December 04, 2000 Issue

  Test of Faith
As India's most enduring god-man enters his 75th year, his spirituality rests uneasily with controversy.


Operation Jungle Storm
Karnataka and Tamil Nadu make a renewed bid to catch the outlaw. But unless the Centre helps, it won't be easy.


The Big Foul-up
Violent protests against a bid to shift polluting units leaves the Government groping for an alternative.


Fifth Column
by Tavleen Singh
Rape of the Law

by Jairam Ramesh
After IT, Time for T

    Economic Graffitti
by Kaushik Basu
Soliciting in Public

    Right Angle
by Swapan Dasgupta
But We Are So Different

by Dilip Bobb
Word Association
Other stories
  Jammu & Kashmir  
  Temples of Doom  

Power Pull


Small Mercies


Hope for Orrisa



Sydney-based HANS DE KRAKER was an ardent devotee of Sai Baba for five years. His allegations of sexual abuse against the godman first appeared in The Sunday Age on November 12.

Allegations (as sent in a signed affidavit to INDIA TODAY): "As I was paying homage according to Indian customs, I touched his feet. He then grabbed my head and pushed it into his groin area. He made moaning sounds. The same sound that would later confirm my thoughts. As soon as he took the pressure off my head and I lifted it up, Sai Baba lifted his dress and presented me a semi-erect member telling me that this was my good luck chance and pushed his hips towards my face. After careful consideration, I determined that this was not what I wanted and should be doing and responded to Sai Baba that I only wanted his heart. He then dropped his dress, clearly 'caught with his hands in the candy jar' and told me that I had his heart. He went on to offer me 'another good luck chance', which I refused again."

STATUS: Kraker has so far not filed any legal complaint against Baba in his own country. The Sai Baba Ashram in Puttaparthi neither denies nor confirms the charge.

JENS SETHI is a German settled in Munich. He was a Sai Baba devotee for 10 years. His charges were published for the first time by the Focus magazine on September 18.

Allegations (as sent in a signed affidavit to INDIA TODAY): "In the private chamber, Baba said 'Come,' and kissed me on my lips for a long time. I resisted and he gurgled, 'Have no fear. This is a good opportunity, so many are waiting for months and will not get.' He asked me to remove my trousers, unzipped my fly and went with his right hand into my underpants. Baba massaged the genitals unasked. He expected some erection but this did not happen for I didn't feel any sexual excitement. I also didn't come for such games to Puttaparthi. I was really disgusted. Baba was disappointed and had the impudence to say, 'It is very weak, don't waste energy.' When I looked at him, I realised the truth about him. He had such an evil vibration that moment. Soon, he sent me out of the room without saying a word."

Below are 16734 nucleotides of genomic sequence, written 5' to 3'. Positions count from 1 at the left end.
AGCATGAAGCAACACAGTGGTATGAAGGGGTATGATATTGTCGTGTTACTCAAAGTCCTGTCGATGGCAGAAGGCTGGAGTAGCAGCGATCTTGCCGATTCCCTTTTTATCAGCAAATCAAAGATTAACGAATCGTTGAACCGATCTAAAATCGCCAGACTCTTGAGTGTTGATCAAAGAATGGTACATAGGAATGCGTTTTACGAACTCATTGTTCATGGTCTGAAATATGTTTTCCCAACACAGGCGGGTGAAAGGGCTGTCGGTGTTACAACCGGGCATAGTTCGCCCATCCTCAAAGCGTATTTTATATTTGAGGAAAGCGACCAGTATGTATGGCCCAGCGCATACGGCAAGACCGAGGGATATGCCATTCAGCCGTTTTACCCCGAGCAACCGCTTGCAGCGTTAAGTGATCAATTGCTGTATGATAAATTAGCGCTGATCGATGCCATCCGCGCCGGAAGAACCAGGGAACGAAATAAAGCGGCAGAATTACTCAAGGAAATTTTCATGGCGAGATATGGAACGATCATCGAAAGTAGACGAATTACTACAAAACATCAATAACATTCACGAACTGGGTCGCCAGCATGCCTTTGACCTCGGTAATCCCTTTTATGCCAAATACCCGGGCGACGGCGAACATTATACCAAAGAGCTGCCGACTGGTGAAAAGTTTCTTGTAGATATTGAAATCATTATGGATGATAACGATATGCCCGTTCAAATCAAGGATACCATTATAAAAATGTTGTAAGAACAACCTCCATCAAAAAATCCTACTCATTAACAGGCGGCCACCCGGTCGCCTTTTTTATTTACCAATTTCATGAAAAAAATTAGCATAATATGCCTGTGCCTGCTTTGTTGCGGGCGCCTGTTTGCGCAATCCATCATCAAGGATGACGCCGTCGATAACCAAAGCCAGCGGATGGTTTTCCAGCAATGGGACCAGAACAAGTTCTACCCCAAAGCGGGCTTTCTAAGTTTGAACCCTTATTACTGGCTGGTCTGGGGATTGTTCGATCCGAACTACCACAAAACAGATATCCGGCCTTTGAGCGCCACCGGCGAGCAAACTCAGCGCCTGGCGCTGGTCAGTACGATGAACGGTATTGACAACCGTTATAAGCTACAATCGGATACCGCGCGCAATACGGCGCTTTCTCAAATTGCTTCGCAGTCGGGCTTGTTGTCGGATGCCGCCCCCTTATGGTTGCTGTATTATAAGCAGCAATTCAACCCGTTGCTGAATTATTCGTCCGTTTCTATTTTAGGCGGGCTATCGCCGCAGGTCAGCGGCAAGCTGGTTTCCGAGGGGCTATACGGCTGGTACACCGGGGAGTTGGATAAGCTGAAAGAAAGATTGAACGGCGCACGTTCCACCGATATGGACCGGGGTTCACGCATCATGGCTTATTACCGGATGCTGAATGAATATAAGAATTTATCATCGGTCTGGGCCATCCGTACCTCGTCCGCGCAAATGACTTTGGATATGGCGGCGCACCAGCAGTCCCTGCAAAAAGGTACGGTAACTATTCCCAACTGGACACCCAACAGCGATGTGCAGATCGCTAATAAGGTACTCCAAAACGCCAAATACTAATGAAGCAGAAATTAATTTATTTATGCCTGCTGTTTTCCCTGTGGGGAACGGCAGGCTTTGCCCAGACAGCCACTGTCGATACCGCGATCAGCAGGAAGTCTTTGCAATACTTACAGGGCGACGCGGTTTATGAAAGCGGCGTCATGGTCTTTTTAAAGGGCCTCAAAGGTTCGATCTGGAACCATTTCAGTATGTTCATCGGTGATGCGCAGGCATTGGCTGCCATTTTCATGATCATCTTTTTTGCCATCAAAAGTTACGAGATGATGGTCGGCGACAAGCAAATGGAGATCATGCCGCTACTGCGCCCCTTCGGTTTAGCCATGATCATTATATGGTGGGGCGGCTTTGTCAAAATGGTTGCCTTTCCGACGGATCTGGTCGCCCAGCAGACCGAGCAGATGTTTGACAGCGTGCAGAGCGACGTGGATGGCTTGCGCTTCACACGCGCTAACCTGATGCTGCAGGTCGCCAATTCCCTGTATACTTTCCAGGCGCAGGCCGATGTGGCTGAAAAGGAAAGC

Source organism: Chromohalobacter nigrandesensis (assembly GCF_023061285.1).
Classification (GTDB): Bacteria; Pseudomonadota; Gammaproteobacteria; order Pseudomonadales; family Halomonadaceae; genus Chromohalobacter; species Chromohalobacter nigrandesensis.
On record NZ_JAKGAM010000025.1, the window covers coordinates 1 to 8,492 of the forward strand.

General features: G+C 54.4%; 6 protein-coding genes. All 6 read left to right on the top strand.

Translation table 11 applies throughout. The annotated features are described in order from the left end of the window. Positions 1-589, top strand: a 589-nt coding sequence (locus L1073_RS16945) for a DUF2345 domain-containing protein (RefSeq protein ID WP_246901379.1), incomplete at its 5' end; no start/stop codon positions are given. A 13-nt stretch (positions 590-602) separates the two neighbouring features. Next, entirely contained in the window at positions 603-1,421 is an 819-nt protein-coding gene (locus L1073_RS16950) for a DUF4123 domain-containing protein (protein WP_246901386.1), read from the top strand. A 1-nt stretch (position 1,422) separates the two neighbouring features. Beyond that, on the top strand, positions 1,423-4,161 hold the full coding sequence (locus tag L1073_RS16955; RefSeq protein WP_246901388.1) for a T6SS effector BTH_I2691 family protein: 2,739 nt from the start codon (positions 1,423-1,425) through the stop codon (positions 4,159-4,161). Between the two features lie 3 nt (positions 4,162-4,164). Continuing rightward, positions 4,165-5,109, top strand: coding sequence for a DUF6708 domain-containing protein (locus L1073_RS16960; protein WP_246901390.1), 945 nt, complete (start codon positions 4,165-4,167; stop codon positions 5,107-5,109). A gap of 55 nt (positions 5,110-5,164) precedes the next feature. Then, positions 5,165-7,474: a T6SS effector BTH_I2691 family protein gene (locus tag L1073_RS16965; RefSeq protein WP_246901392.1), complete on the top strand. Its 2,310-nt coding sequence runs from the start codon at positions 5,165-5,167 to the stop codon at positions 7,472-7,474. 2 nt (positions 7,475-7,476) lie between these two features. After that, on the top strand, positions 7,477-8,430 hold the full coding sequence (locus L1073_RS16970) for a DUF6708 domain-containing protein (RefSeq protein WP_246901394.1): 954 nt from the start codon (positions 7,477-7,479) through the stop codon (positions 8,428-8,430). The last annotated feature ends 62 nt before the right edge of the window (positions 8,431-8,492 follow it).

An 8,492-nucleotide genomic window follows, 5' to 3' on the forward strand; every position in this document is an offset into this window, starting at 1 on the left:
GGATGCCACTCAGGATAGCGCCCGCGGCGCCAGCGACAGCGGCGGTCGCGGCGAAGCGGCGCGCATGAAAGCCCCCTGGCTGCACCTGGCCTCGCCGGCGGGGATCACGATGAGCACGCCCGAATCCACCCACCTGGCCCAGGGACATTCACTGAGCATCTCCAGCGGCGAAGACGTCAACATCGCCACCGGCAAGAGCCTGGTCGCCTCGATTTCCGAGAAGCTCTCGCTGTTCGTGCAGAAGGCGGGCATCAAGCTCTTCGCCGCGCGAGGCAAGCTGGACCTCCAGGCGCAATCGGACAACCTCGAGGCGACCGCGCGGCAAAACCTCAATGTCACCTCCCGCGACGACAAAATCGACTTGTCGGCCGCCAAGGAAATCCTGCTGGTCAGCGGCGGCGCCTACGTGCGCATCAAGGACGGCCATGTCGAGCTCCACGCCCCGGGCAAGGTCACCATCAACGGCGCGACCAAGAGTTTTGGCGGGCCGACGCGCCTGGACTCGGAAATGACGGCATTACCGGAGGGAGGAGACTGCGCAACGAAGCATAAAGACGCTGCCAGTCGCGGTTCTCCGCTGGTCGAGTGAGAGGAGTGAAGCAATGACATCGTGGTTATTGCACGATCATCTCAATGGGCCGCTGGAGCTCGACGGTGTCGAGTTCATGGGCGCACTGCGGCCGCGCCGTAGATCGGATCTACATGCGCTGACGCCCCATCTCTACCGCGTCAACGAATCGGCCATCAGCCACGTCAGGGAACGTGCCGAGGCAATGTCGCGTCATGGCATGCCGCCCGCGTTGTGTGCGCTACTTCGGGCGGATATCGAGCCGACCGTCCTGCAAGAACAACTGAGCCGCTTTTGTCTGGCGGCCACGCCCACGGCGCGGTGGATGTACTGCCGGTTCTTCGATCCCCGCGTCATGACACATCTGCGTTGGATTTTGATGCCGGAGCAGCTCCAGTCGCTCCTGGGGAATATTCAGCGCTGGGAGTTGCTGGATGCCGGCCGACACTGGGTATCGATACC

STATUS: Sethi recently filed a complaint with the public prosecutor in Munich. The Sai Baba Ashram has no comment on the allegations.

CONNY LARRSON, a Swede, was a Baba devotee for 21 years. His allegations first appeared (in part) in The Daily Telegraph, London on October 20.

Allegations (as told to INDIA TODAY): "Baba called me for several private interviews. I did not know what was happening between him and me but I believed him when he said he was God and was helping me with my problems. It was odd since he did this by physically approaching my genitals, sometimes smearing oil, later by masturbating me and asking for the same to be done to him. He also performed oral sex on me several times. He always seemed to enjoy it immensely. When he asked me to perform oral sex on him, I backed out due to my background as a molested child."

STATUS: No formal complaint has been filed so far. The ashram is again mum on the case.


Controversy could well be Sai Baba's middle name. He has been dogged by various kinds of allegations in the past-though none of them has ever been proven.


On June 6, 1993, gunshots rang out in Baba's ashram. In the squalid incident, four persons (all of them devotees) were killed by the police but passed off as an assassination attempt on the godman. There were a lot of questions. Why did the police kill all four? Where was the Swami all this time? Why would four long-time devotees suddenly turn against their own god? The police justified their action saying they had no option as they found the four assailants in Baba's chambers with daggers in hand. And, as usual, the Baba preferred to remain silent on the issue.


In the mid 1980s, Tal Brooke wrote Avatar of Night in which he gave details of sexual advances made by Baba 20 years ago. It became instant controversy and was denounced by Baba's followers. They described it as a crude attempt to make some fast money. Today, a second edition of the book is out.


Material Women
When seven designers experiment with Raymond fabrics, gentlemanly dons clearly eclipse women's outfits.

Looking Glass


Delhi: Music

Chennai: Store

    Web Exclusives

Orthodoxy in economic thought is as odious as obscurantism in the socio-religious context. INDIA TODAY Associate Editor, V Shankar Aiyar, offers a contrarian take on the stock markets and the cause and the impact of policy and practice. Au ContrAiyar.


A study reveals that the use of fertilisers on the west coast of India and their runoff in the Arabian Sea are producing dangerous levels of nitrous oxide or laughing gas. And rising temperature is just one of the effects, warns INDIA TODAY Principal Correspondent Subhadra Menon in


Full coverages
with columns, infographics, audio reports.

1971: The Untold Story
Veerappan Strikes Again
Mission Impossible
The SriLankan crisis
The Kashmir jigsaw
The Nepal Gameplan


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